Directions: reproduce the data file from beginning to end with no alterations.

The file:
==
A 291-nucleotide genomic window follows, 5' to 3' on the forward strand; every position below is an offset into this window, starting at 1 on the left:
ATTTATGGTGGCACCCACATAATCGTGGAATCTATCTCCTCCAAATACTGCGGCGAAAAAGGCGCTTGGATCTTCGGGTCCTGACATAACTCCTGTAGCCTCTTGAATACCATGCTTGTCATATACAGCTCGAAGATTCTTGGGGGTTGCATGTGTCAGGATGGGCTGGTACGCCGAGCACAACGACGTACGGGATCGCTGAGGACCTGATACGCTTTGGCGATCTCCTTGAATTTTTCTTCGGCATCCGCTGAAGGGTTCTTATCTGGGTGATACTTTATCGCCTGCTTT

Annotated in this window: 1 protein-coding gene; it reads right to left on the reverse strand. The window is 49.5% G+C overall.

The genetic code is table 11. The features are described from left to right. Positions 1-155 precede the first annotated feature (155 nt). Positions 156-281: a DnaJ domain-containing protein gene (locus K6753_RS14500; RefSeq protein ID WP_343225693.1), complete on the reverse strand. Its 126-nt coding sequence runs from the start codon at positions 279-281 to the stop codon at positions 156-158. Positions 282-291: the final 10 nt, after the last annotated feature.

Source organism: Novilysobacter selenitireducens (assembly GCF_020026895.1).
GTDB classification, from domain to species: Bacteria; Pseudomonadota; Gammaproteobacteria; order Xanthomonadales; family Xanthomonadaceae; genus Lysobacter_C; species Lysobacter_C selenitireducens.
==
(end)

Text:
A 291-nucleotide genomic window follows, 5' to 3' on the forward strand; every position below is an offset into this window, starting at 1 on the left:
ATTTATGGTGGCACCCACATAATCGTGGAATCTATCTCCTCCAAATACTGCGGCGAAAAAGGCGCTTGGATCTTCGGGTCCTGACATAACTCCTGTAGCCTCTTGAATACCATGCTTGTCATATACAGCTCGAAGATTCTTGGGGGTTGCATGTGTCAGGATGGGCTGGTACGCCGAGCACAACGACGTACGGGATCGCTGAGGACCTGATACGCTTTGGCGATCTCCTTGAATTTTTCTTCGGCATCCGCTGAAGGGTTCTTATCTGGGTGATACTTTATCGCCTGCTTT

Annotated in this window: 1 protein-coding gene; it reads right to left on the reverse strand. The window is 49.5% G+C overall.

The genetic code is table 11. The features are described from left to right. Positions 1-155 precede the first annotated feature (155 nt). Positions 156-281: a DnaJ domain-containing protein gene (locus K6753_RS14500; RefSeq protein ID WP_343225693.1), complete on the reverse strand. Its 126-nt coding sequence runs from the start codon at positions 279-281 to the stop codon at positions 156-158. Positions 282-291: the final 10 nt, after the last annotated feature.

Source organism: Novilysobacter selenitireducens (assembly GCF_020026895.1).
GTDB classification, from domain to species: Bacteria; Pseudomonadota; Gammaproteobacteria; order Xanthomonadales; family Xanthomonadaceae; genus Lysobacter_C; species Lysobacter_C selenitireducens.